Quebec and After
For all the pious talk of development, democracy and raising living standards, the “Free Trade Area of the Americas” (FTAA—an extension of NAFTA [North American Free Trade Agreement]) is essentially a mechanism for Canadian and American capitalists to gain effective control over public policy in their neo-colonial hinterland.
Princeton economist Paul Krugman ridicules FTAA protesters as spoiled brats who are indifferent to the fact that millions of desperately poor people in Latin America and the Caribbean eagerly welcome any chance to work in a sweatshop for a few dollars a day. But increasing numbers of youth are drawing an entirely different conclusion. If low pay, hellish working conditions and destitution are all that global capitalism can offer to billions of human beings, then it is obviously necessary to look for a radically new way of organizing the global economy.
The ongoing bourgeois offensive within the imperialist countries is leading to an increased awareness among millions of working people that the “efficient” accumulation of capital by the private sector translates into lower living standards, shrinking public services and a degraded and increasingly toxic environment. This recognition is an essential pre-condition for future revolutionary explosions. Of course, growing popular unease with the plans of the ruling class can also find reactionary, xenophobic expressions. But so far the recent wave of “anti-globalization” protests has had a generally leftist character.
In Quebec City the government created a four-kilometre long, three-metre high, chain-link fence, guarded by some 8,000 cops and other security personnel, within which the leaders of the 34 countries of the Americas (with the exception of Fidel Castro) assembled for photos, handshakes and speeches. Outside the wall, thousands of trade unionists and young militants gathered to express their opposition to the plans of the imperialists.
‘Fortress Quebec Breached’
Despite all the elaborate security preparations and a concerted campaign of harassment of known activists by Canada’s political police, protesters managed to delay the summit’s official opening on Friday 20 April when they ripped down a big section of the fence. The Globe and Mail headline the next day said it all: “Fortress Quebec is Breached.” Unlike in Seattle, where the demonstrators had the element of surprise, the tactical victory in Quebec was achieved despite massive preparations by the police.
The mood at the big trade-union demonstration the next day was festive. Friday’s symbolic victory emboldened the leadership of the Canadian Union of Public Employees (CUPE) to leave the official march and head back to the summit. No other unions participated, and when the CUPE contingent and a few thousand young militants reached the fence the police responded with a barrage of tear gas, setting off a confrontation that lasted long into the night.
While the bourgeois media issued routine denunciations of the supposed “violence” of the demonstrators, they dared not characterize the events as simply an orgy of destruction. By playing up distinctions between the “violent” protesters at the fence and the far more numerous “peaceful” ones in the official march, the media sought to marginalize the young radicals who stood up to the cops. Sinclair Stevens, Brian Mulroney’s industry minister and a well-known “free-trade” booster, created some ripples when he denounced the police violence:
“Some will say that a handful of demonstrators got out of hand and forced the police to take collective action. I can’t agree. The police action in Quebec City, under orders from our government, was a provocation itself—an assault on all our freedoms.”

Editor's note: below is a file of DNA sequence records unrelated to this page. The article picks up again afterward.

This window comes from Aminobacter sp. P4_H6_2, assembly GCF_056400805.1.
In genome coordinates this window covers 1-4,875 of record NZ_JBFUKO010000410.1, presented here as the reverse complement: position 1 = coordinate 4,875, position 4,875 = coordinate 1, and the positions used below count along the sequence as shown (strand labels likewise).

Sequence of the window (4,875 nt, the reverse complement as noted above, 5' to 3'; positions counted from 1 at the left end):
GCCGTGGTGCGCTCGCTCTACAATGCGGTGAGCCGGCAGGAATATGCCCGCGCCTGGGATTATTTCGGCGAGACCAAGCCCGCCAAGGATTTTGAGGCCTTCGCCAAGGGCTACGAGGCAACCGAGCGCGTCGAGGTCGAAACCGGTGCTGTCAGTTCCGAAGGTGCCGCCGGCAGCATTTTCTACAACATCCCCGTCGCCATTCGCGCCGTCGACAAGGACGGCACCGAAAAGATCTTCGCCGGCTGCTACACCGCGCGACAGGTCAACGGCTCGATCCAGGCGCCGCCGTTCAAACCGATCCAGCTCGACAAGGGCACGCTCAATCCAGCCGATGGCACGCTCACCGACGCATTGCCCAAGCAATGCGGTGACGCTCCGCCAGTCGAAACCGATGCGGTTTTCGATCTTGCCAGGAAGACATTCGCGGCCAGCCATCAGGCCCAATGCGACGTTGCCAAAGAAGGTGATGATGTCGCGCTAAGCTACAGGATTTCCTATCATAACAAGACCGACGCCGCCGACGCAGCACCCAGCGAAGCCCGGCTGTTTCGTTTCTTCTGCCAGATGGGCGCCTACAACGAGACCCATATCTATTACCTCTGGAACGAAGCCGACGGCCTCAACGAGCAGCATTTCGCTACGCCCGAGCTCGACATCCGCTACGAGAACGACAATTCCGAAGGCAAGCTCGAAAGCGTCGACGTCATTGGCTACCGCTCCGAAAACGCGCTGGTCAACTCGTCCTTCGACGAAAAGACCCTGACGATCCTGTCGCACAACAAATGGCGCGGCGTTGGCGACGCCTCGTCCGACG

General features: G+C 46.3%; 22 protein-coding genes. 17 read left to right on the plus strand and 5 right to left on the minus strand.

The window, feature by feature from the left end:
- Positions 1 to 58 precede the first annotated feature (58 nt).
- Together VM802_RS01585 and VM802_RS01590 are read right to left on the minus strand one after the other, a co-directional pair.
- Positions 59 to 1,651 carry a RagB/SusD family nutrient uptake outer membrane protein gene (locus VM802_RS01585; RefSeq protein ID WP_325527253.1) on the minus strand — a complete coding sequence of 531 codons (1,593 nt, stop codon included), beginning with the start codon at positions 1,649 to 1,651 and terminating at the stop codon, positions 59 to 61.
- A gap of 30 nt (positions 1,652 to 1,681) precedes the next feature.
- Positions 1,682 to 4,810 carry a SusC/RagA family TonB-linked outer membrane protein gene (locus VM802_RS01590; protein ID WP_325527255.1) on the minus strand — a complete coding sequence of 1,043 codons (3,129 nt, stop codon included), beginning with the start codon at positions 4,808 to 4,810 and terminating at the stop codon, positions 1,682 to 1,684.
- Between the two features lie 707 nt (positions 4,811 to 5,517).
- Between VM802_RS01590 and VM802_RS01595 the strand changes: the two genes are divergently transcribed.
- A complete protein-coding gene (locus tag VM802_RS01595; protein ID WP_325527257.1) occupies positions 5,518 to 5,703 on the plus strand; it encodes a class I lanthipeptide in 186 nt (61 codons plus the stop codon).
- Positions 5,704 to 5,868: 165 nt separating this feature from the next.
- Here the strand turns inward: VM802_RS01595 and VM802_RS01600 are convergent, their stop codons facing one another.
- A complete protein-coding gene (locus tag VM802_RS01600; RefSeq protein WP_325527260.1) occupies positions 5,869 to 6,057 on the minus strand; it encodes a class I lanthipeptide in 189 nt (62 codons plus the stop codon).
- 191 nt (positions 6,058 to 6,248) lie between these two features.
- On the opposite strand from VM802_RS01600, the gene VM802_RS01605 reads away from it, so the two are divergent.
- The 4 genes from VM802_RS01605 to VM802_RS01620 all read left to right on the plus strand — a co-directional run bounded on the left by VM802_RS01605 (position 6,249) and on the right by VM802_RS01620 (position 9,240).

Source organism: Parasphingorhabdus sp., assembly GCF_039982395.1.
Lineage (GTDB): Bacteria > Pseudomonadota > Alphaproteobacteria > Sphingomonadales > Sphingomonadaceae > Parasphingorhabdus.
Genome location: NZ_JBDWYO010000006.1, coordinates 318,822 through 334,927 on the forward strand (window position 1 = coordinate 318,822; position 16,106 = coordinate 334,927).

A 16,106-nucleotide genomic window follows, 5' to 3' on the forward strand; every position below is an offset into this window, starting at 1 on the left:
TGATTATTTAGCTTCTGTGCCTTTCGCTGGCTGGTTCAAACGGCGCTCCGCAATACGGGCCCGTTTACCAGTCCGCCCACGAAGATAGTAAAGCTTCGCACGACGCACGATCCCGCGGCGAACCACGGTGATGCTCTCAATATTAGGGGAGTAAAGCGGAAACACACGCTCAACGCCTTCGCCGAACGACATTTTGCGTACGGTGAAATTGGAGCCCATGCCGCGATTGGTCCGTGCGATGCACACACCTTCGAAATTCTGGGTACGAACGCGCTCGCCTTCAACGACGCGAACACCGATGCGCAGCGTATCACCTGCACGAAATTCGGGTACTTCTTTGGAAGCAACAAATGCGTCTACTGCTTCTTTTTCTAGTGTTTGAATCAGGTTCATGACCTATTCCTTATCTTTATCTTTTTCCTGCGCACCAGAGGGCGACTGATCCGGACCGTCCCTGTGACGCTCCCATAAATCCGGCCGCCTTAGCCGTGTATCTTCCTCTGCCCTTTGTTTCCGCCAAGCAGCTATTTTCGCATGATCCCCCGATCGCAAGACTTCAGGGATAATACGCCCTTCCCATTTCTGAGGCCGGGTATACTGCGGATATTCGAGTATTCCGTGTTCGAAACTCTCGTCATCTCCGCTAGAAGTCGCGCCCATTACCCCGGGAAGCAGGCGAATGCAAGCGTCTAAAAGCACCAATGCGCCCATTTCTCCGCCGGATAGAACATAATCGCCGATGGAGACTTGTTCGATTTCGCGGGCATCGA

The Canadian government, which likes to portray itself as a paragon of democratic rights and humanitarianism, had authorized its thugs to gun down demonstrators for even picking up a stick:
“Lethal force, the instructions read, could be used if it was believed ‘the subject could commit an aggressive act with an object such as a stick....’”
Many of those arrested were abused in jail:
“Some of the more than 400 arrested during the weekend complained Monday they were stripped, sprayed with cold water and deprived of food. Pierre Morneau said he was among a group who were stripped and hosed down. When they asked what they were contaminated with that prompted police to hose them down, ‘They told us, “You’re contaminated with the scum that you are.’”
The Canadian Labour Congress posted bail for those arrested, while the spineless NDP, which is trying to climb aboard the “anti-globalization” bandwagon, dumped on the demonstrators, not the cops. Alexa McDonough complained “the images in people’s minds are based on the tiny number of very, very violent, irresponsible, anti-social protesters” (Ibid.). Svend Robinson, the federal party’s left winger, claims that the cops shot him in the leg with a rubber bullet as he was marching away from the fence. Yet he joined McDonough in denouncing those who fought back: “We condemn in the strongest possible terms the violent attacks by a small number of protesters on police officers, this was senseless, destructive violence” (Ibid.). NDPers, television “personalities” and academic hacks all unanimously denounced the youth who ripped down the fence and stood off the police, but tens of millions of people around the world cheered them.
Leftward Political Shift
Like the November 1999 protest against the World Trade Organization (WTO) in Seattle, the real story in Quebec is the loss of confidence by a growing portion of “civil society” in the infallibility of the market. This was reflected in a poll published in the 16 April National Post that reported 47 percent in agreement with a statement that the protesters “should be praised” compared to only 33 percent who disagreed.
This is a potentially significant political development. What most disturbed corporate America about Seattle was the depth of popular support for the protesters. These sentiments are of course a very mixed bag. The Seattle demonstration featured a good deal of reactionary flag-waving protectionism and racist anti-communist China-bashing by AFL-CIO bureaucrats. While nationalist/protectionist sentiments were in evidence in Quebec, they were considerably more subdued.